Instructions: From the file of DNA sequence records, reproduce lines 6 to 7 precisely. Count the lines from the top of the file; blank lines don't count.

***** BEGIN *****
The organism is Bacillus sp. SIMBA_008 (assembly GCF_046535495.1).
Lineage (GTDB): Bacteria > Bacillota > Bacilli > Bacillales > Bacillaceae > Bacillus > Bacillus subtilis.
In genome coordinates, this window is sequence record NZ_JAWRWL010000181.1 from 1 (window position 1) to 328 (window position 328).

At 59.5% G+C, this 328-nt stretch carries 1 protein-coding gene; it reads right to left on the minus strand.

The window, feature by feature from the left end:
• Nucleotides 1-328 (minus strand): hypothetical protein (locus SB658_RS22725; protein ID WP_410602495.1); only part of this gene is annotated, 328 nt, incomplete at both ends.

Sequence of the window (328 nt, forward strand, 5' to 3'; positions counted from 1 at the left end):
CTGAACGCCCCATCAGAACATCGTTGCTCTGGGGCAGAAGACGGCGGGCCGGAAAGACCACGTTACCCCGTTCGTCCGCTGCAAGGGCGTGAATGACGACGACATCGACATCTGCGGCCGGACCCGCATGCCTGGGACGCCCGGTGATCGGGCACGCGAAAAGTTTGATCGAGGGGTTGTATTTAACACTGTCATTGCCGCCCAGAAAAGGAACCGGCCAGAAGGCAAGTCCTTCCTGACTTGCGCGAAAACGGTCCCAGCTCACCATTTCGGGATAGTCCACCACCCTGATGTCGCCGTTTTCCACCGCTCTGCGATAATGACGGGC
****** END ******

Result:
• Nucleotides 1-328 (minus strand): hypothetical protein (locus SB658_RS22725; protein ID WP_410602495.1); only part of this gene is annotated, 328 nt, incomplete at both ends.

Sequence of the window (328 nt, forward strand, 5' to 3'; positions counted from 1 at the left end):